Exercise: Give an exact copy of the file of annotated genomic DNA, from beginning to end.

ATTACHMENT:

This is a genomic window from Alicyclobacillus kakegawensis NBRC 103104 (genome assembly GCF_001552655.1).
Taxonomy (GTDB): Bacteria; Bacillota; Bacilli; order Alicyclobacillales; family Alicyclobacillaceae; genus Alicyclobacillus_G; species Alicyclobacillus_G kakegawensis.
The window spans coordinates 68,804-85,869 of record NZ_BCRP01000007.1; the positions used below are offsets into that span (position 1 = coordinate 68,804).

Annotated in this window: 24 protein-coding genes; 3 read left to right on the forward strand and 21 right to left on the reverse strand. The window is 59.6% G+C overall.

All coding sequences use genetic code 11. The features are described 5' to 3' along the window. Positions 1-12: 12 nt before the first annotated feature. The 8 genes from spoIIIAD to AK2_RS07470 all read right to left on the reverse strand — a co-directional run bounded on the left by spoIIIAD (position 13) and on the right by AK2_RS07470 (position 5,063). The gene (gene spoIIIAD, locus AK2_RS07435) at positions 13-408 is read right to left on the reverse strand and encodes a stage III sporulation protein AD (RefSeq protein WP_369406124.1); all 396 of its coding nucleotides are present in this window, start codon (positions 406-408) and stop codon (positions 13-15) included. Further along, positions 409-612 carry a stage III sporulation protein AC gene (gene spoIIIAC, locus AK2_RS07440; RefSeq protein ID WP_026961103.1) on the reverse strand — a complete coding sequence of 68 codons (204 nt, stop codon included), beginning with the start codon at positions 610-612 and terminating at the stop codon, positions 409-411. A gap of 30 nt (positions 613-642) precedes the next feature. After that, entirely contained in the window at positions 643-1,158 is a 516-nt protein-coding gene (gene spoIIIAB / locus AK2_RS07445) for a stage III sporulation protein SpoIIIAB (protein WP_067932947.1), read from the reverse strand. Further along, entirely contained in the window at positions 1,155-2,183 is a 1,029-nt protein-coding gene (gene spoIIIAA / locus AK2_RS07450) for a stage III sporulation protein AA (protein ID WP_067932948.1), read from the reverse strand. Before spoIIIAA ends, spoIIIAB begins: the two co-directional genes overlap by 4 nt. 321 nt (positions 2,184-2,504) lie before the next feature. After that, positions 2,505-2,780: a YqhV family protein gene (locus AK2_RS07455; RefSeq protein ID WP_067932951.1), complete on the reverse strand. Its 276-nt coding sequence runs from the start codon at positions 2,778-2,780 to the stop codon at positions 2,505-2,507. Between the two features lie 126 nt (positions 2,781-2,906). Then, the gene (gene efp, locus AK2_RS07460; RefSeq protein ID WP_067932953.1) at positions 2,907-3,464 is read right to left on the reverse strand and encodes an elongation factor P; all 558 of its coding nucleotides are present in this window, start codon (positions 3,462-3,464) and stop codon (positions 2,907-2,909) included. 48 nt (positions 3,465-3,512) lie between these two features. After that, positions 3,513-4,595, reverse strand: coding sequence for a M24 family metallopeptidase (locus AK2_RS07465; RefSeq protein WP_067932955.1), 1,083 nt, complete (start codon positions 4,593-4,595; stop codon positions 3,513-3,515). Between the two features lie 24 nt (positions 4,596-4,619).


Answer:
This is a genomic window from Alicyclobacillus kakegawensis NBRC 103104 (genome assembly GCF_001552655.1).
Taxonomy (GTDB): Bacteria; Bacillota; Bacilli; order Alicyclobacillales; family Alicyclobacillaceae; genus Alicyclobacillus_G; species Alicyclobacillus_G kakegawensis.
The window spans coordinates 68,804-85,869 of record NZ_BCRP01000007.1; the positions used below are offsets into that span (position 1 = coordinate 68,804).

Annotated in this window: 24 protein-coding genes; 3 read left to right on the forward strand and 21 right to left on the reverse strand. The window is 59.6% G+C overall.

All coding sequences use genetic code 11. The features are described 5' to 3' along the window. Positions 1-12: 12 nt before the first annotated feature. The 8 genes from spoIIIAD to AK2_RS07470 all read right to left on the reverse strand — a co-directional run bounded on the left by spoIIIAD (position 13) and on the right by AK2_RS07470 (position 5,063). The gene (gene spoIIIAD, locus AK2_RS07435) at positions 13-408 is read right to left on the reverse strand and encodes a stage III sporulation protein AD (RefSeq protein WP_369406124.1); all 396 of its coding nucleotides are present in this window, start codon (positions 406-408) and stop codon (positions 13-15) included. Further along, positions 409-612 carry a stage III sporulation protein AC gene (gene spoIIIAC, locus AK2_RS07440; RefSeq protein ID WP_026961103.1) on the reverse strand — a complete coding sequence of 68 codons (204 nt, stop codon included), beginning with the start codon at positions 610-612 and terminating at the stop codon, positions 409-411. A gap of 30 nt (positions 613-642) precedes the next feature. After that, entirely contained in the window at positions 643-1,158 is a 516-nt protein-coding gene (gene spoIIIAB / locus AK2_RS07445) for a stage III sporulation protein SpoIIIAB (protein WP_067932947.1), read from the reverse strand. Further along, entirely contained in the window at positions 1,155-2,183 is a 1,029-nt protein-coding gene (gene spoIIIAA / locus AK2_RS07450) for a stage III sporulation protein AA (protein ID WP_067932948.1), read from the reverse strand. Before spoIIIAA ends, spoIIIAB begins: the two co-directional genes overlap by 4 nt. 321 nt (positions 2,184-2,504) lie before the next feature. After that, positions 2,505-2,780: a YqhV family protein gene (locus AK2_RS07455; RefSeq protein ID WP_067932951.1), complete on the reverse strand. Its 276-nt coding sequence runs from the start codon at positions 2,778-2,780 to the stop codon at positions 2,505-2,507. Between the two features lie 126 nt (positions 2,781-2,906). Then, the gene (gene efp, locus AK2_RS07460; RefSeq protein ID WP_067932953.1) at positions 2,907-3,464 is read right to left on the reverse strand and encodes an elongation factor P; all 558 of its coding nucleotides are present in this window, start codon (positions 3,462-3,464) and stop codon (positions 2,907-2,909) included. 48 nt (positions 3,465-3,512) lie between these two features. After that, positions 3,513-4,595, reverse strand: coding sequence for a M24 family metallopeptidase (locus AK2_RS07465; RefSeq protein WP_067932955.1), 1,083 nt, complete (start codon positions 4,593-4,595; stop codon positions 3,513-3,515). Between the two features lie 24 nt (positions 4,596-4,619).